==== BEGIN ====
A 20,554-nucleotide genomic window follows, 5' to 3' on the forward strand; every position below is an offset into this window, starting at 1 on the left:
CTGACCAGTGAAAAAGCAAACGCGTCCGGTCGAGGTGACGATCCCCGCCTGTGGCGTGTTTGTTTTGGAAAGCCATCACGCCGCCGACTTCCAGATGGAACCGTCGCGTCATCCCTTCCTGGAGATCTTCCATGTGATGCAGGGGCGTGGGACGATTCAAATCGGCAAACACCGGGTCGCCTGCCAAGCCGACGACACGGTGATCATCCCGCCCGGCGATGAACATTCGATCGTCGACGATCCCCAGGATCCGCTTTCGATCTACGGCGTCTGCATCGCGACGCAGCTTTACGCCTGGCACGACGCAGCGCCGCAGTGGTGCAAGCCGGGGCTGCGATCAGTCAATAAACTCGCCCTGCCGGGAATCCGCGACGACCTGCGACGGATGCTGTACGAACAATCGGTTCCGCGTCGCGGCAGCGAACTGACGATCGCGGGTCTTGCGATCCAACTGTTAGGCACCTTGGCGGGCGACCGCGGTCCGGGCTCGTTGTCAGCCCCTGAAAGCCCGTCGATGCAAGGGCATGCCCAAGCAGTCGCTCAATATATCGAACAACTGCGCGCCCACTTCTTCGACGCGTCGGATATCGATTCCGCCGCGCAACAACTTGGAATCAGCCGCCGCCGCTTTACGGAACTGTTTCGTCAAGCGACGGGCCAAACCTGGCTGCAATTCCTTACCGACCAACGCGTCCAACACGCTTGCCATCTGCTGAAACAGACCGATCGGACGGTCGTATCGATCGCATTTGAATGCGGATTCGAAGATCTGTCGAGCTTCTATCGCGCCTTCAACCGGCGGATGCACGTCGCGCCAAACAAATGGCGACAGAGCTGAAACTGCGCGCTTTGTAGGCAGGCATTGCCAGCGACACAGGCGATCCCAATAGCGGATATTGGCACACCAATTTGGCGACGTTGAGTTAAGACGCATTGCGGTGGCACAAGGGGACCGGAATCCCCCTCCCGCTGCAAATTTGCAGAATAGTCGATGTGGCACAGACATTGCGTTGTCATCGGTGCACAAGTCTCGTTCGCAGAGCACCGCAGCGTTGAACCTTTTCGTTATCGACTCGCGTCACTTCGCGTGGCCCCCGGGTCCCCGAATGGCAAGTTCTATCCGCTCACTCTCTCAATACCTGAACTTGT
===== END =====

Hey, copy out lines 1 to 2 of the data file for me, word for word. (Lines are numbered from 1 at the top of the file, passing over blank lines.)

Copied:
A 20,554-nucleotide genomic window follows, 5' to 3' on the forward strand; every position below is an offset into this window, starting at 1 on the left:
CTGACCAGTGAAAAAGCAAACGCGTCCGGTCGAGGTGACGATCCCCGCCTGTGGCGTGTTTGTTTTGGAAAGCCATCACGCCGCCGACTTCCAGATGGAACCGTCGCGTCATCCCTTCCTGGAGATCTTCCATGTGATGCAGGGGCGTGGGACGATTCAAATCGGCAAACACCGGGTCGCCTGCCAAGCCGACGACACGGTGATCATCCCGCCCGGCGATGAACATTCGATCGTCGACGATCCCCAGGATCCGCTTTCGATCTACGGCGTCTGCATCGCGACGCAGCTTTACGCCTGGCACGACGCAGCGCCGCAGTGGTGCAAGCCGGGGCTGCGATCAGTCAATAAACTCGCCCTGCCGGGAATCCGCGACGACCTGCGACGGATGCTGTACGAACAATCGGTTCCGCGTCGCGGCAGCGAACTGACGATCGCGGGTCTTGCGATCCAACTGTTAGGCACCTTGGCGGGCGACCGCGGTCCGGGCTCGTTGTCAGCCCCTGAAAGCCCGTCGATGCAAGGGCATGCCCAAGCAGTCGCTCAATATATCGAACAACTGCGCGCCCACTTCTTCGACGCGTCGGATATCGATTCCGCCGCGCAACAACTTGGAATCAGCCGCCGCCGCTTTACGGAACTGTTTCGTCAAGCGACGGGCCAAACCTGGCTGCAATTCCTTACCGACCAACGCGTCCAACACGCTTGCCATCTGCTGAAACAGACCGATCGGACGGTCGTATCGATCGCATTTGAATGCGGATTCGAAGATCTGTCGAGCTTCTATCGCGCCTTCAACCGGCGGATGCACGTCGCGCCAAACAAATGGCGACAGAGCTGAAACTGCGCGCTTTGTAGGCAGGCATTGCCAGCGACACAGGCGATCCCAATAGCGGATATTGGCACACCAATTTGGCGACGTTGAGTTAAGACGCATTGCGGTGGCACAAGGGGACCGGAATCCCCCTCCCGCTGCAAATTTGCAGAATAGTCGATGTGGCACAGACATTGCGTTGTCATCGGTGCACAAGTCTCGTTCGCAGAGCACCGCAGCGTTGAACCTTTTCGTTATCGACTCGCGTCACTTCGCGTGGCCCCCGGGTCCCCGAATGGCAAGTTCTATCCGCTCACTCTCTCAATACCTGAACTTGT